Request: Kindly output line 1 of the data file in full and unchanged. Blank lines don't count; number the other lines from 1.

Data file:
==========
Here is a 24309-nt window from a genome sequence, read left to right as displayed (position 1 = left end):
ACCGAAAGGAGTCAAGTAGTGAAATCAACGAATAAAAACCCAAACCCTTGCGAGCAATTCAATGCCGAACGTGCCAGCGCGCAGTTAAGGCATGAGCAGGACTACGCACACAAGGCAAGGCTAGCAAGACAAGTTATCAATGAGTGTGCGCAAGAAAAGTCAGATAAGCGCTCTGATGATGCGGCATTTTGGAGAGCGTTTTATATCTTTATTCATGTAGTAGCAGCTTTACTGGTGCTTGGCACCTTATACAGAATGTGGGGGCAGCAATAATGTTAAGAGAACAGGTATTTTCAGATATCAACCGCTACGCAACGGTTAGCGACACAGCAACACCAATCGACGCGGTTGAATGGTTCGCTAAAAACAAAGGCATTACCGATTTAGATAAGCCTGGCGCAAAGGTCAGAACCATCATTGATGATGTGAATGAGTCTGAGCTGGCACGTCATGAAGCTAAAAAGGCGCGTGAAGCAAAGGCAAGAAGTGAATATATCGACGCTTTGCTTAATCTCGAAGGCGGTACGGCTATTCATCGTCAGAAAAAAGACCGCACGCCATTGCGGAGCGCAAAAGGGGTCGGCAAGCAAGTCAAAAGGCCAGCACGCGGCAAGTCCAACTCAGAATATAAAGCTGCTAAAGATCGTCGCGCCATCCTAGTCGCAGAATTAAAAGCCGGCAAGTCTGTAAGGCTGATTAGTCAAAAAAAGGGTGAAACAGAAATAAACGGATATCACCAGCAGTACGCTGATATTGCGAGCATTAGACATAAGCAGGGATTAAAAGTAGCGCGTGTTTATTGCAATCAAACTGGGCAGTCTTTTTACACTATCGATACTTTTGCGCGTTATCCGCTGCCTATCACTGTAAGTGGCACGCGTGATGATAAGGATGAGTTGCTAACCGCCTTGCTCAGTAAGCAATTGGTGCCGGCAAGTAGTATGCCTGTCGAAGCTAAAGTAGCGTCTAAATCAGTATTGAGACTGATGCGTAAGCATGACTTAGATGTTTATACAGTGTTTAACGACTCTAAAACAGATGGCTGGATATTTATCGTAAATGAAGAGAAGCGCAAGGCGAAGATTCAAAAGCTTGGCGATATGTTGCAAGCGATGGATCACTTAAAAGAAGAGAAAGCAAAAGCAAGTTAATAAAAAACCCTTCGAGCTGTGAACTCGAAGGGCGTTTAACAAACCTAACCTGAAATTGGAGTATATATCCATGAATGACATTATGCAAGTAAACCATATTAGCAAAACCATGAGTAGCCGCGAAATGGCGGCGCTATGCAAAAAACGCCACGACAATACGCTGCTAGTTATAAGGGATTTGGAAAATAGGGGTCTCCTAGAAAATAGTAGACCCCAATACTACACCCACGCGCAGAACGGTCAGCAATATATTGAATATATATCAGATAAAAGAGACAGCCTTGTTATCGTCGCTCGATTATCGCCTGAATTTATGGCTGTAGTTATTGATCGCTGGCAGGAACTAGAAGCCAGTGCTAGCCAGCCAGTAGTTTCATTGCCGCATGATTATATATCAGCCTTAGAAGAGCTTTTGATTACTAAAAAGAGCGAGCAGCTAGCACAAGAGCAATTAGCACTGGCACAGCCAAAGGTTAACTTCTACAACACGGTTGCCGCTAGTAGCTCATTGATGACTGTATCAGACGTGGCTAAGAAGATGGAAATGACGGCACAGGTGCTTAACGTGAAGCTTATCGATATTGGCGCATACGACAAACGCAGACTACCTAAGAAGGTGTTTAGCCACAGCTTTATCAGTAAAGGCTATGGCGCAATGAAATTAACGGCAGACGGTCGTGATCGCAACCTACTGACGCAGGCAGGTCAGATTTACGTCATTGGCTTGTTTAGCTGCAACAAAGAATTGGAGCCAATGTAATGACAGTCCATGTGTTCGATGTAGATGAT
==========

Here is a 24309-nt window from a genome sequence, read left to right as displayed (position 1 = left end):